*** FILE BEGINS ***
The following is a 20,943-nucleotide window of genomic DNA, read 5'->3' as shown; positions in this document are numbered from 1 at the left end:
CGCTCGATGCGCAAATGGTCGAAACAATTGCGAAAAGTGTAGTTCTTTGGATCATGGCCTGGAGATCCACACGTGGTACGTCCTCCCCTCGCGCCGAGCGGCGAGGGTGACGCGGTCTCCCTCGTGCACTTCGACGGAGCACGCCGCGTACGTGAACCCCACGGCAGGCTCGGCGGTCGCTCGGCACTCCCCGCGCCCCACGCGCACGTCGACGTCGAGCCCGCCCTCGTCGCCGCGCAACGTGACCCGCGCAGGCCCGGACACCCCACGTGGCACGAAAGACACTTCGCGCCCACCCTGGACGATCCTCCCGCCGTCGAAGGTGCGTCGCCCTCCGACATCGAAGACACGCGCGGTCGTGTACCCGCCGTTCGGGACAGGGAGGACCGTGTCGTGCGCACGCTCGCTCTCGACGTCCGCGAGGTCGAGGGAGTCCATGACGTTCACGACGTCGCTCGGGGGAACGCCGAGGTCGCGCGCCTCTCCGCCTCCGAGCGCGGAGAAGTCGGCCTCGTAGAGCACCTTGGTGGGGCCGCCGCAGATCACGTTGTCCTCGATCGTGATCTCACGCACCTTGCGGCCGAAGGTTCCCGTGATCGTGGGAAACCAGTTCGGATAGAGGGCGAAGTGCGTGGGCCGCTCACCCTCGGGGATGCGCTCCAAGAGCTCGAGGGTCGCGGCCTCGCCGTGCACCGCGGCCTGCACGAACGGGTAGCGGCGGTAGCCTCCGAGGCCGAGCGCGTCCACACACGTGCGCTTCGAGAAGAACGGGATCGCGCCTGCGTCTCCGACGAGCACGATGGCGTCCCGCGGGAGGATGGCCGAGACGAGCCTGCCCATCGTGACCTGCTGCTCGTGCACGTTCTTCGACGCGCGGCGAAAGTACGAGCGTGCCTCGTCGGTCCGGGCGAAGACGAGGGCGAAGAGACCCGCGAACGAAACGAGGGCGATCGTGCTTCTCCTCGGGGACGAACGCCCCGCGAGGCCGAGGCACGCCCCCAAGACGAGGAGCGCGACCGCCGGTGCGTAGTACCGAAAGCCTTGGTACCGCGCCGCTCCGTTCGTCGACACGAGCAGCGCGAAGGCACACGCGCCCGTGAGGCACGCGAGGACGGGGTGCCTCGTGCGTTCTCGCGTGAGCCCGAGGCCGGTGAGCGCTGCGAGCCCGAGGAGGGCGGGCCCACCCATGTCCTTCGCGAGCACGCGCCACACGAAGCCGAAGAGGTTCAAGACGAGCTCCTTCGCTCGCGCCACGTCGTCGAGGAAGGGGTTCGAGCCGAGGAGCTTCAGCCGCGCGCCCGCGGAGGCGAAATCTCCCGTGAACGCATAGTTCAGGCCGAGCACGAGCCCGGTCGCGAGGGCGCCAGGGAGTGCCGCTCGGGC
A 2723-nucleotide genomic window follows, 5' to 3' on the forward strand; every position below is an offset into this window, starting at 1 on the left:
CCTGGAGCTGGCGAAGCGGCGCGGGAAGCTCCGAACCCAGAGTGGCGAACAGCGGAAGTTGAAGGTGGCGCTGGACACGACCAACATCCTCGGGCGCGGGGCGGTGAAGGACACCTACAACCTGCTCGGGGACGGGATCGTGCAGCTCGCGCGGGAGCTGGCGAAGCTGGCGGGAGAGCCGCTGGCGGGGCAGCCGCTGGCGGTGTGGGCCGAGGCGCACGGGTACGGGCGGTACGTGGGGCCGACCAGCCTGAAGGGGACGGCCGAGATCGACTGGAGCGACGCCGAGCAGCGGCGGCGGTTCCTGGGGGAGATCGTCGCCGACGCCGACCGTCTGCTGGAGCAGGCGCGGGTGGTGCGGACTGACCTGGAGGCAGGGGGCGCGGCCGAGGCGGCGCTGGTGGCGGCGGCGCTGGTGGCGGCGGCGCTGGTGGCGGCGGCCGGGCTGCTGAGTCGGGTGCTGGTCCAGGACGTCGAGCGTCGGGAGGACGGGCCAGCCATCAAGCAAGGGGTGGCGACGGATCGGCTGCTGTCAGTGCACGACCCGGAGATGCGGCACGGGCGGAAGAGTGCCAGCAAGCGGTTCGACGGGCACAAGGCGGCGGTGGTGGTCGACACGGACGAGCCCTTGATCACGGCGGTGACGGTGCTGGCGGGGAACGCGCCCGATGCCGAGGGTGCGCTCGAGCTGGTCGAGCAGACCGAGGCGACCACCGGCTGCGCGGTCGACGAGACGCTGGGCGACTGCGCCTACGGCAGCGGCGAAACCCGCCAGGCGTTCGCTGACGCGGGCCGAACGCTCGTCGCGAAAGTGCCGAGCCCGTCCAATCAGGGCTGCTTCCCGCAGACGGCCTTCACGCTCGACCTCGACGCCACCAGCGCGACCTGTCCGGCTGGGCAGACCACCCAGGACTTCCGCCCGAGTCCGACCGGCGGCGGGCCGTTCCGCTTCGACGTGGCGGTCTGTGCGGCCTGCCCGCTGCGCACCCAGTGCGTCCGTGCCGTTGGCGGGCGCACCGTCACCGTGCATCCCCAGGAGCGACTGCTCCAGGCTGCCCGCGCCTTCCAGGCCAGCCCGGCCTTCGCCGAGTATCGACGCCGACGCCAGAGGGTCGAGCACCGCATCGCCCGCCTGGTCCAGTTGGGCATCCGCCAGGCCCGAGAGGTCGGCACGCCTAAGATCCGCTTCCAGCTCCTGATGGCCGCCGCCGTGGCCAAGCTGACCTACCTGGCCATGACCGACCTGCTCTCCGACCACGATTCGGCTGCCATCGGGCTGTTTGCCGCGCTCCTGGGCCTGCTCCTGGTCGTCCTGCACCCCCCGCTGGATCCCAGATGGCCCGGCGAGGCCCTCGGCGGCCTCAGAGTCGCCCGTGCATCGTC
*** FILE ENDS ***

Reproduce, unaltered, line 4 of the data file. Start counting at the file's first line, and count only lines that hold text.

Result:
CCTGGAGCTGGCGAAGCGGCGCGGGAAGCTCCGAACCCAGAGTGGCGAACAGCGGAAGTTGAAGGTGGCGCTGGACACGACCAACATCCTCGGGCGCGGGGCGGTGAAGGACACCTACAACCTGCTCGGGGACGGGATCGTGCAGCTCGCGCGGGAGCTGGCGAAGCTGGCGGGAGAGCCGCTGGCGGGGCAGCCGCTGGCGGTGTGGGCCGAGGCGCACGGGTACGGGCGGTACGTGGGGCCGACCAGCCTGAAGGGGACGGCCGAGATCGACTGGAGCGACGCCGAGCAGCGGCGGCGGTTCCTGGGGGAGATCGTCGCCGACGCCGACCGTCTGCTGGAGCAGGCGCGGGTGGTGCGGACTGACCTGGAGGCAGGGGGCGCGGCCGAGGCGGCGCTGGTGGCGGCGGCGCTGGTGGCGGCGGCGCTGGTGGCGGCGGCCGGGCTGCTGAGTCGGGTGCTGGTCCAGGACGTCGAGCGTCGGGAGGACGGGCCAGCCATCAAGCAAGGGGTGGCGACGGATCGGCTGCTGTCAGTGCACGACCCGGAGATGCGGCACGGGCGGAAGAGTGCCAGCAAGCGGTTCGACGGGCACAAGGCGGCGGTGGTGGTCGACACGGACGAGCCCTTGATCACGGCGGTGACGGTGCTGGCGGGGAACGCGCCCGATGCCGAGGGTGCGCTCGAGCTGGTCGAGCAGACCGAGGCGACCACCGGCTGCGCGGTCGACGAGACGCTGGGCGACTGCGCCTACGGCAGCGGCGAAACCCGCCAGGCGTTCGCTGACGCGGGCCGAACGCTCGTCGCGAAAGTGCCGAGCCCGTCCAATCAGGGCTGCTTCCCGCAGACGGCCTTCACGCTCGACCTCGACGCCACCAGCGCGACCTGTCCGGCTGGGCAGACCACCCAGGACTTCCGCCCGAGTCCGACCGGCGGCGGGCCGTTCCGCTTCGACGTGGCGGTCTGTGCGGCCTGCCCGCTGCGCACCCAGTGCGTCCGTGCCGTTGGCGGGCGCACCGTCACCGTGCATCCCCAGGAGCGACTGCTCCAGGCTGCCCGCGCCTTCCAGGCCAGCCCGGCCTTCGCCGAGTATCGACGCCGACGCCAGAGGGTCGAGCACCGCATCGCCCGCCTGGTCCAGTTGGGCATCCGCCAGGCCCGAGAGGTCGGCACGCCTAAGATCCGCTTCCAGCTCCTGATGGCCGCCGCCGTGGCCAAGCTGACCTACCTGGCCATGACCGACCTGCTCTCCGACCACGATTCGGCTGCCATCGGGCTGTTTGCCGCGCTCCTGGGCCTGCTCCTGGTCGTCCTGCACCCCCCGCTGGATCCCAGATGGCCCGGCGAGGCCCTCGGCGGCCTCAGAGTCGCCCGTGCATCGTC